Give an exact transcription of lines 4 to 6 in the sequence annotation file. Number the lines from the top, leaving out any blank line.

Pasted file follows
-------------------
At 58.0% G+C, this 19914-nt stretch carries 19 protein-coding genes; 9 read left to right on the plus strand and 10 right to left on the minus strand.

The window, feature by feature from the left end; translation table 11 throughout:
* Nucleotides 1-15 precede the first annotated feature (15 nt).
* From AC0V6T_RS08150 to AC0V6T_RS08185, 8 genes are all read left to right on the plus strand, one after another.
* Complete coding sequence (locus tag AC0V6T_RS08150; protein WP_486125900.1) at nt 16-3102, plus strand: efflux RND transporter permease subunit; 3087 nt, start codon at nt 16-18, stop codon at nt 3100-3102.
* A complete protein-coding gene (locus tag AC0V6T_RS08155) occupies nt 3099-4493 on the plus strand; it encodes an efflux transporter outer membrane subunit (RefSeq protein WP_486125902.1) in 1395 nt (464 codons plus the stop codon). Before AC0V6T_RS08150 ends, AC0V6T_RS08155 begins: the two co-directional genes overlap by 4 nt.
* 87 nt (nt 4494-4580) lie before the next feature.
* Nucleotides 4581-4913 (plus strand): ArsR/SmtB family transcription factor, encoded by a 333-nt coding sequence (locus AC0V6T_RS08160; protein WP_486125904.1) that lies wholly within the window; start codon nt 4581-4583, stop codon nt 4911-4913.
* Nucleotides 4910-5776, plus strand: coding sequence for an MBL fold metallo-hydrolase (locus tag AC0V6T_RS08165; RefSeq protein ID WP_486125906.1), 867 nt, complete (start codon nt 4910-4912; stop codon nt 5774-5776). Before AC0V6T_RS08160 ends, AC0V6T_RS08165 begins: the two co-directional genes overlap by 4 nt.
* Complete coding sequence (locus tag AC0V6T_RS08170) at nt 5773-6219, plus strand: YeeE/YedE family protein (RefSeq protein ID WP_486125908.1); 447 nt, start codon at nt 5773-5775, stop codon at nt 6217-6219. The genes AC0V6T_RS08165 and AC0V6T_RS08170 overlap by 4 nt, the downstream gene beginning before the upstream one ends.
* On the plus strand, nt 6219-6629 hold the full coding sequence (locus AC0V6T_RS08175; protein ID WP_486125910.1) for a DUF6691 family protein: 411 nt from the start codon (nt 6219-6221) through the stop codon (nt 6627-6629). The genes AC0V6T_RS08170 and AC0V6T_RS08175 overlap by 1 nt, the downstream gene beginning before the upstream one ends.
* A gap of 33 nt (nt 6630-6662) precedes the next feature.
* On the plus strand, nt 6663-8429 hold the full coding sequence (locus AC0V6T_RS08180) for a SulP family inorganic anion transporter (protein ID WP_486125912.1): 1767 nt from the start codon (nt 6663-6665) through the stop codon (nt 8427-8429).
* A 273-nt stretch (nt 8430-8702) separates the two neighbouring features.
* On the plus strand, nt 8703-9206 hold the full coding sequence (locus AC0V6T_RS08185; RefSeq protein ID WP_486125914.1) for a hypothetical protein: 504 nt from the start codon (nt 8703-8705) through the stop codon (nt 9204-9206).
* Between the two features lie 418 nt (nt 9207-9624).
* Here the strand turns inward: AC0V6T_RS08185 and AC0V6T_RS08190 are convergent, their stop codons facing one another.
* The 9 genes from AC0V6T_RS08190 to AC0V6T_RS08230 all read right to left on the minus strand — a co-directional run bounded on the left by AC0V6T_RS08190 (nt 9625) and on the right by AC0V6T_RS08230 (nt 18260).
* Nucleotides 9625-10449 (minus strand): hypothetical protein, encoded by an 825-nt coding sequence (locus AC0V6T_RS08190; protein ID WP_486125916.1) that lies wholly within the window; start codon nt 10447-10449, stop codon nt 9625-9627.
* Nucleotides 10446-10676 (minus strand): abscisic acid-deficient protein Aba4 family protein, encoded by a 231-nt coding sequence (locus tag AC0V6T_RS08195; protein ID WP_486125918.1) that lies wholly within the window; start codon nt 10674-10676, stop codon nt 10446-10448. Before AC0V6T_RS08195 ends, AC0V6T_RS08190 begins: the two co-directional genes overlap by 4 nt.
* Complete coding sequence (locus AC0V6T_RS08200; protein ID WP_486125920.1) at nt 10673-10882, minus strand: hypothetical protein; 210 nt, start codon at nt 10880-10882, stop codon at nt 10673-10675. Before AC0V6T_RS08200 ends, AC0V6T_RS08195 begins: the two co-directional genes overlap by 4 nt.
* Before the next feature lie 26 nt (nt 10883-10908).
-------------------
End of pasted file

* From AC0V6T_RS08150 to AC0V6T_RS08185, 8 genes are all read left to right on the plus strand, one after another.
* Complete coding sequence (locus tag AC0V6T_RS08150; protein WP_486125900.1) at nt 16-3102, plus strand: efflux RND transporter permease subunit; 3087 nt, start codon at nt 16-18, stop codon at nt 3100-3102.
* A complete protein-coding gene (locus tag AC0V6T_RS08155) occupies nt 3099-4493 on the plus strand; it encodes an efflux transporter outer membrane subunit (RefSeq protein WP_486125902.1) in 1395 nt (464 codons plus the stop codon). Before AC0V6T_RS08150 ends, AC0V6T_RS08155 begins: the two co-directional genes overlap by 4 nt.